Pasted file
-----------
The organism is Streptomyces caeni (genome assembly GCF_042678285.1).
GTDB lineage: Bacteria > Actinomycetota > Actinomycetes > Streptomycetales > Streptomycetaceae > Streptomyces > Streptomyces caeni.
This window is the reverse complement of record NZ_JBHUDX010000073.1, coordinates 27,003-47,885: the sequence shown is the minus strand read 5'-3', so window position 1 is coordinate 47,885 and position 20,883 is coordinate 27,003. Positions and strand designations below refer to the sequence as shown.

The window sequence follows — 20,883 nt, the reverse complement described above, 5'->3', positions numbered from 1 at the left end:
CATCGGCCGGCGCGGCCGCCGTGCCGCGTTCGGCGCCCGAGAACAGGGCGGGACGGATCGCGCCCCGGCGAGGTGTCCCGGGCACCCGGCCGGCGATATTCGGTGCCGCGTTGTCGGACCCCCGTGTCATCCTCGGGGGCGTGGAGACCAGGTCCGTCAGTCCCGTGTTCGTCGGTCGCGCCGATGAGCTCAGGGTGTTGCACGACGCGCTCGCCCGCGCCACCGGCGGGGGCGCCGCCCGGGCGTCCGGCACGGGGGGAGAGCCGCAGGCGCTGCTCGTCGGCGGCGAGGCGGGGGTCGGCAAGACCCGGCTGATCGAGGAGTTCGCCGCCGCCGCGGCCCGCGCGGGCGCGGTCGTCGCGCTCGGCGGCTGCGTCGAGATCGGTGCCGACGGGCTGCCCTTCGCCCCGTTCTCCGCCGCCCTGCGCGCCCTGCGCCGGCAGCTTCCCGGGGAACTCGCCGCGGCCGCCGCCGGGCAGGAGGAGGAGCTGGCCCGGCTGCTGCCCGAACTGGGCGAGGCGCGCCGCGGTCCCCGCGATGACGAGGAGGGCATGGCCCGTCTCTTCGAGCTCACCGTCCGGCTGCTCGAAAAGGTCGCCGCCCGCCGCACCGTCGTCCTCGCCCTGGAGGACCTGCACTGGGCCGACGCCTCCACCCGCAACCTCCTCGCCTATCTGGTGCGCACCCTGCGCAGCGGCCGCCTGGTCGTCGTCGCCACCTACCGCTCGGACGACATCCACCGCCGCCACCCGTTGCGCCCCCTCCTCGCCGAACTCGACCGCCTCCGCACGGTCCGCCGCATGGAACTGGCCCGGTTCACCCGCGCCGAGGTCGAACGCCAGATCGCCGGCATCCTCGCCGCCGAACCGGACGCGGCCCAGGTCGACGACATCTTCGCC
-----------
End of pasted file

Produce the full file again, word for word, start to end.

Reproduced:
The organism is Streptomyces caeni (genome assembly GCF_042678285.1).
GTDB lineage: Bacteria > Actinomycetota > Actinomycetes > Streptomycetales > Streptomycetaceae > Streptomyces > Streptomyces caeni.
This window is the reverse complement of record NZ_JBHUDX010000073.1, coordinates 27,003-47,885: the sequence shown is the minus strand read 5'-3', so window position 1 is coordinate 47,885 and position 20,883 is coordinate 27,003. Positions and strand designations below refer to the sequence as shown.

The window sequence follows — 20,883 nt, the reverse complement described above, 5'->3', positions numbered from 1 at the left end:
CATCGGCCGGCGCGGCCGCCGTGCCGCGTTCGGCGCCCGAGAACAGGGCGGGACGGATCGCGCCCCGGCGAGGTGTCCCGGGCACCCGGCCGGCGATATTCGGTGCCGCGTTGTCGGACCCCCGTGTCATCCTCGGGGGCGTGGAGACCAGGTCCGTCAGTCCCGTGTTCGTCGGTCGCGCCGATGAGCTCAGGGTGTTGCACGACGCGCTCGCCCGCGCCACCGGCGGGGGCGCCGCCCGGGCGTCCGGCACGGGGGGAGAGCCGCAGGCGCTGCTCGTCGGCGGCGAGGCGGGGGTCGGCAAGACCCGGCTGATCGAGGAGTTCGCCGCCGCCGCGGCCCGCGCGGGCGCGGTCGTCGCGCTCGGCGGCTGCGTCGAGATCGGTGCCGACGGGCTGCCCTTCGCCCCGTTCTCCGCCGCCCTGCGCGCCCTGCGCCGGCAGCTTCCCGGGGAACTCGCCGCGGCCGCCGCCGGGCAGGAGGAGGAGCTGGCCCGGCTGCTGCCCGAACTGGGCGAGGCGCGCCGCGGTCCCCGCGATGACGAGGAGGGCATGGCCCGTCTCTTCGAGCTCACCGTCCGGCTGCTCGAAAAGGTCGCCGCCCGCCGCACCGTCGTCCTCGCCCTGGAGGACCTGCACTGGGCCGACGCCTCCACCCGCAACCTCCTCGCCTATCTGGTGCGCACCCTGCGCAGCGGCCGCCTGGTCGTCGTCGCCACCTACCGCTCGGACGACATCCACCGCCGCCACCCGTTGCGCCCCCTCCTCGCCGAACTCGACCGCCTCCGCACGGTCCGCCGCATGGAACTGGCCCGGTTCACCCGCGCCGAGGTCGAACGCCAGATCGCCGGCATCCTCGCCGCCGAACCGGACGCGGCCCAGGTCGACGACATCTTCGCC